This European name for part of the west coast of Africa has given rise to a number of terms and senses, but its origin is unknown. The name first appears in Portugeuse as Guiné, but beyond that we have no clue where it comes from.1
It seems strange that a derogatory term for an Italian or Hispanic would come from the name for a region in Africa, but Guinea did not always carry this meaning. Dating back to the mid-18th century, the word was used to refer to blacks in the Americas. The following notice appeared in the South Carolina Gazette on 12 May 1748:
Run-away, a likely well-made Guiney Negro Man, named Toney.2
While this refers to a man from Guinea, by the early 19th century the term was being used to refer to blacks more generally. From James Fenimoore Cooper’s 1823 The Pioneers:
But damn the bit of manners has the fellow any more than if he was one of the Guineas, down in the kitchen there.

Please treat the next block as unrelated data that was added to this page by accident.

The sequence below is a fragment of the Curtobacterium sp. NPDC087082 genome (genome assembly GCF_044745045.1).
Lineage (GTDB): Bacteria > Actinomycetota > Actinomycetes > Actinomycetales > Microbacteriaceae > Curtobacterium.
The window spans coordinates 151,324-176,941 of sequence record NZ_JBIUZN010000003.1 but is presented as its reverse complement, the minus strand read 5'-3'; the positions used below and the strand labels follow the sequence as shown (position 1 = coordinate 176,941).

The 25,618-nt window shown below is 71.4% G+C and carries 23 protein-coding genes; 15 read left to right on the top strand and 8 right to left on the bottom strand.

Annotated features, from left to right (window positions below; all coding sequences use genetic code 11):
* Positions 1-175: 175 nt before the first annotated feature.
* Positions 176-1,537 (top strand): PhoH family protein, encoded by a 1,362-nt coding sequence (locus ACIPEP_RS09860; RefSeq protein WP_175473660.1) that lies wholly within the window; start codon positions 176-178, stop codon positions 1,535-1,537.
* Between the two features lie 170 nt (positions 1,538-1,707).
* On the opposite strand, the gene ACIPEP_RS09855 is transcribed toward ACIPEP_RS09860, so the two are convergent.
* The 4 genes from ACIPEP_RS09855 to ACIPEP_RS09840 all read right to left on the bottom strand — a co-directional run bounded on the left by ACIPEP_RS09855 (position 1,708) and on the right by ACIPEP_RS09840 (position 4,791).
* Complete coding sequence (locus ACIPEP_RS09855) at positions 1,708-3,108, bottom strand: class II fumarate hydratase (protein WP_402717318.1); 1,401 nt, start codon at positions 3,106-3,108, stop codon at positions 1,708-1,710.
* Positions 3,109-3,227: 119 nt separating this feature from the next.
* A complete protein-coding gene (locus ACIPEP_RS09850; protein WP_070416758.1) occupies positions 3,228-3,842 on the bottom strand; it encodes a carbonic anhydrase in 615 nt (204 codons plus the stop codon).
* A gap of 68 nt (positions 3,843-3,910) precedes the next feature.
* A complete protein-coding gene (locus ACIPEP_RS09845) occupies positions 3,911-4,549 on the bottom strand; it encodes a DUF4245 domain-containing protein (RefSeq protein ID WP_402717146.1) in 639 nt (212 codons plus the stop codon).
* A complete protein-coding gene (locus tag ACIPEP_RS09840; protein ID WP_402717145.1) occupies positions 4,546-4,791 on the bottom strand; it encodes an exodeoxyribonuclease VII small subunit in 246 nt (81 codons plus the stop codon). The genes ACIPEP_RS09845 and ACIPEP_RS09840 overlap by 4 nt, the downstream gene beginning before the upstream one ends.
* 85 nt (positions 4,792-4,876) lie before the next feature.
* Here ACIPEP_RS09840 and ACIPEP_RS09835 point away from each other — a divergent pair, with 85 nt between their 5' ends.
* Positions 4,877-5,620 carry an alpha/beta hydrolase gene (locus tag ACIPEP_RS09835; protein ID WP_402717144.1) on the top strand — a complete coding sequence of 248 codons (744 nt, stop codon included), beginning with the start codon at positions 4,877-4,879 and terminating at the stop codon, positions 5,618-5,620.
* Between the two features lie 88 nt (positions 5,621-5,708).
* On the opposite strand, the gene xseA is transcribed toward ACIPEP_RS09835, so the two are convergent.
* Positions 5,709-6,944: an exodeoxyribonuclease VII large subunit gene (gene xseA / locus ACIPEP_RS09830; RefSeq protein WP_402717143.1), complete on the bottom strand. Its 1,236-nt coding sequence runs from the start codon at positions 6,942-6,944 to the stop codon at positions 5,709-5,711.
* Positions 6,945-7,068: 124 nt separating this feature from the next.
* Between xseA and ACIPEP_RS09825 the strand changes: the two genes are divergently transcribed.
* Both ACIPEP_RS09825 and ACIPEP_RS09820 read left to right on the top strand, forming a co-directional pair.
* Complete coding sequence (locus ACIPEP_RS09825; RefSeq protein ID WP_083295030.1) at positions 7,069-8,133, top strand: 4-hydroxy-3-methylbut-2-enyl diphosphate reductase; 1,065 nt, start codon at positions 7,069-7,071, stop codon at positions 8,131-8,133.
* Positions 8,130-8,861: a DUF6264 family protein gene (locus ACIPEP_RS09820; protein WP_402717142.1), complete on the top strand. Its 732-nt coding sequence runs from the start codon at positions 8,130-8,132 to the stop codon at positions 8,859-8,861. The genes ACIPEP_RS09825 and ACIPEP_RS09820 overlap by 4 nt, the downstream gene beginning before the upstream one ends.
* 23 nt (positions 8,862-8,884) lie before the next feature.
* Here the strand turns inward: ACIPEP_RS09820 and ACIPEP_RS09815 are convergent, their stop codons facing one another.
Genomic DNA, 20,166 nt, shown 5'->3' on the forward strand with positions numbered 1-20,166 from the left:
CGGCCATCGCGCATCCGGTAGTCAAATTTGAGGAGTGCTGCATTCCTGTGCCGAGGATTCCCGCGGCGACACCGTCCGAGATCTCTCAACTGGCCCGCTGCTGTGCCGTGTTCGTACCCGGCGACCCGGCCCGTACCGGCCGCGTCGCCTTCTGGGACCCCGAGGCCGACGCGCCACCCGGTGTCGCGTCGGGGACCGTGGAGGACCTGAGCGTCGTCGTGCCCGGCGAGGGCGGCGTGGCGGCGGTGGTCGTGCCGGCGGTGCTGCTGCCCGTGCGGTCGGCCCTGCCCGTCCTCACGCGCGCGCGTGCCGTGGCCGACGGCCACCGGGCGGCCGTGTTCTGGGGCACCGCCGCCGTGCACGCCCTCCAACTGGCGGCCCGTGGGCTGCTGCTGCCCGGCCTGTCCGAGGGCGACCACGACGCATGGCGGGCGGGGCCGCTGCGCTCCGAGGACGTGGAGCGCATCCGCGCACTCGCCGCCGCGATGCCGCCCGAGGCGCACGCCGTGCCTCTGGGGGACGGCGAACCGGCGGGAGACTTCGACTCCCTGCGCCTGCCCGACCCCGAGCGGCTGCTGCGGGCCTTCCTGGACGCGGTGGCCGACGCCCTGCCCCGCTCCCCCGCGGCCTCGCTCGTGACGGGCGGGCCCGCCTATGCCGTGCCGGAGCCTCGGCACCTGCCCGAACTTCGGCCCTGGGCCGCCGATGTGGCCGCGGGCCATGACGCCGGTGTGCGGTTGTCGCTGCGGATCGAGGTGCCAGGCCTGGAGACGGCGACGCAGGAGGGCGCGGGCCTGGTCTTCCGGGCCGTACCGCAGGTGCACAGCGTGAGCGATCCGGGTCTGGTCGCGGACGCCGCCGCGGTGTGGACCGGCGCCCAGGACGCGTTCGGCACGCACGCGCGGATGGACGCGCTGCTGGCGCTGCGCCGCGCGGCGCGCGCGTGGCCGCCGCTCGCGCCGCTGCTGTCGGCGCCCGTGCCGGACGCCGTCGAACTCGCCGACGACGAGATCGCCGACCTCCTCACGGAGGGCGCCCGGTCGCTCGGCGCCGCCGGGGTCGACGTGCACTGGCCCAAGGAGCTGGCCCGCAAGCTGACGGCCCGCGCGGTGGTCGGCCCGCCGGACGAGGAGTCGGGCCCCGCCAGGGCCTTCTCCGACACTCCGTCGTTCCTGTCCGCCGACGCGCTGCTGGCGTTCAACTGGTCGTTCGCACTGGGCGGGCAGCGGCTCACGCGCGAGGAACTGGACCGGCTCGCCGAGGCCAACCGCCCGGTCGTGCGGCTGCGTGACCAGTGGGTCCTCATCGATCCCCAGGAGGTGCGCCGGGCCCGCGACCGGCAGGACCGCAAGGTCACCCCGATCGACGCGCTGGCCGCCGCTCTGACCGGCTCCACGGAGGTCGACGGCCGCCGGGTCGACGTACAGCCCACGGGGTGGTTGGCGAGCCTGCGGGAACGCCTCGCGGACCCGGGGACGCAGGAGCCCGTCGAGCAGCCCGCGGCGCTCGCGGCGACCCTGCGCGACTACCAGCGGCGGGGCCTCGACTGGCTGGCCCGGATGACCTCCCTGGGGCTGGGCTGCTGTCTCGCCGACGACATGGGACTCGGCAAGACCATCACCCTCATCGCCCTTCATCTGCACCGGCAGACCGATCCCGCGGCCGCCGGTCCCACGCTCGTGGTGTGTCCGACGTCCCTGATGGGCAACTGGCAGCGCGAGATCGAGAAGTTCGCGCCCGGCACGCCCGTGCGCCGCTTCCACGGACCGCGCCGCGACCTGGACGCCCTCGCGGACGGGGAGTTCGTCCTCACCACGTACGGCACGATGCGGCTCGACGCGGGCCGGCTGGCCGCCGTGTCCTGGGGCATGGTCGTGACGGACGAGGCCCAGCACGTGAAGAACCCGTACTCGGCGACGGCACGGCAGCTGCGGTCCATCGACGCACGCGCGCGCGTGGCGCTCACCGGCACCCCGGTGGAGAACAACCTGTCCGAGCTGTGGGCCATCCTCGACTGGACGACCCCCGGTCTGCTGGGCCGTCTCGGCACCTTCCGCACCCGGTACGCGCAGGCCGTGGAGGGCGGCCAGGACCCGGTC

By the end of that century, the word was being used to refer to Italians. From Harper’s Weekly, 16 October 1890:
The lower “sporting” element in the poorer quarters of New York call them “Guineas” and “Dagoes.”
Within a few decades, the term was also being used for Hispanics. From Alfred H. Lewis’s 1911 Apaches of New York:
Does he think a two-cint Guinea from Sout’ Ameriky can bluff a full-blown Mick?3
Guinea is also the name for an English gold coin, minted for the Company of Royal Adventurers of England Trading With Africa. The coin bore the image of an elephant on its face. First minted in 1663 with the value of 20 shillings, the value was fixed at 21 shillings in 1717. The Royal Mint ceased issuing guineas in 1813, but the term continued in use with the meaning of 21 shillings. From John Evelyn’s Diary of 9 March 1664:
Now it was that the fine new-milled coin, both of white money and guineas, was established.4
2Hennig Cohen, “A Southern Colonial Word-List: Addenda to the DA,” American Speech 27, no. 4 (Dec 1952): 283.
3Historical Dictionary of American Slang, v. 1, A-G, edited by Jonathan Lighter (New York: Random House, 1994), 986.
Copyright 1997-2014, by David Wilton